A new laboratory study revealed that the presence of microplastics increases the severity of an important viral fish disease. The lead author of the study, published in Science of the Total Environment, Meredith Evans Seeley, conducted the research as part of her Ph.D. program at William & Mary’s Virginia Institute of Marine Science.
“Microplastics and pathogens are everywhere,” said Seeley, “but they’re often present at highest concentrations in densely populated aquatic environments such as fish farms. We wanted to explore if microplastics could affect the severity of IHNV infections in aquaculture.” IHNV is a virulent pathogen in salmonid aquaculture, affecting members of the salmon family including rainbow trout, steelhead trout, chinook salmon, and sockeye salmon.
The team wanted to determine if a “cause-and-effect” may occur between microplastics, viruses, and fish mortality. Seeley and colleagues thus exposed aquarium-kept rainbow trout to low, medium, and high concentrations of three different types of microparticles, and later added the IHN virus to half the tanks. They chose plastics that are both widely used in aquaculture and commonly found as breakdown products in nature: polystyrene foam (often in floats, buoys, home insulation, and food containers); and nylon fibers (lost from fishing nets, fishing lines, and clothing). They also exposed infected and healthy fish to tiny fragments of the common saltmarsh cordgrass Spartina alterniflora. Control tanks held no viruses or microparticles.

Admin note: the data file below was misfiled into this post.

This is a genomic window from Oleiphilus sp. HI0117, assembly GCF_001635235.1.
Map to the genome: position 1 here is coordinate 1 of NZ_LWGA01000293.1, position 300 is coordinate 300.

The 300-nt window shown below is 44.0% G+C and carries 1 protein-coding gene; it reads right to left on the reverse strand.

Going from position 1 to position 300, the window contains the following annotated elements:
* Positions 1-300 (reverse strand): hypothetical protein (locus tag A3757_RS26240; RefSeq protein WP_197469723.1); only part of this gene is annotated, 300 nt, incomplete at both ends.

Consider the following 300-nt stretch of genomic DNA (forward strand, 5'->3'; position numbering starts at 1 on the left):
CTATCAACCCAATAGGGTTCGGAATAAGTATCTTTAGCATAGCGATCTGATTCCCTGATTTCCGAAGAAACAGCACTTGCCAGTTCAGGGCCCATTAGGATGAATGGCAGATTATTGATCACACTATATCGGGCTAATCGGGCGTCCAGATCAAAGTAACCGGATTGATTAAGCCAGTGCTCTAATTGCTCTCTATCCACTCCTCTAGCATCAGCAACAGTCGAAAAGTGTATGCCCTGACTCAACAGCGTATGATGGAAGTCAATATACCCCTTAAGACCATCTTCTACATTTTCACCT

“We found that co-exposure to microplastics and virus increased disease severity,” said Seeley, “with nylon fibers having the greatest impact. This is the first time this interaction has been documented and emphasizes the importance of testing multiple stressors, which is more environmentally realistic.”
When exposed to the virus only (blue particles in left-hand panel), the barrier formed by the intact lining of the gill and gut may block some virus from penetrating the tissues. When exposed to small microparticles derived from polystyrene or Spartina marsh grass (orange “suns” in center panel) and then virus, the barrier may be physically damaged, allowing more virus to enter and causing an inflammatory response. Damage appeared to be greatest for nylon microfibers (purple rods in right panel), which are larger and may be more likely to become trapped in and damage the barrier. This may allow greater viral entry and generate stress in the fish, ultimately increasing viral virulence. Credits: Meredith Seeley/VIMS
Based on their laboratory results, the researchers suspect that exposure to microparticles increases disease severity by physically damaging the delicate tissues of the gills and gut lining, thus making it easier for the virus to colonize its host.
Exposure to synthetic microplastics—nylon and polystyrene—had a greater impact than natural microparticles derived from Spartina. Most impactful was exposure to the nylon-derived microfibers. The researchers suspect this may be due to their larger size, extended length, or the greater hardness of the plastic compared to plant matter.
“Nylon microfibers are larger and may be more likely to become trapped in and damage the delicate tissues of the gills and gut lining,” said Seeley. “That could make it easier for the virus to enter and stress the host, ultimately increasing disease virulence.”
The team’s work has major implications beyond fish farming. “Our research question is very relevant in aquaculture,” says Seeley, “but it applies to natural environments as well. Microplastics are distributed worldwide, so at any given time they may be co-occurring with a variety of natural pathogens.”
Evans Seeley, M. et al. (2023), Microplastics exacerbate virus-mediated mortality in fish. Science of The Total Environment. https://doi.org/10.1016/j.scitotenv.2022.161191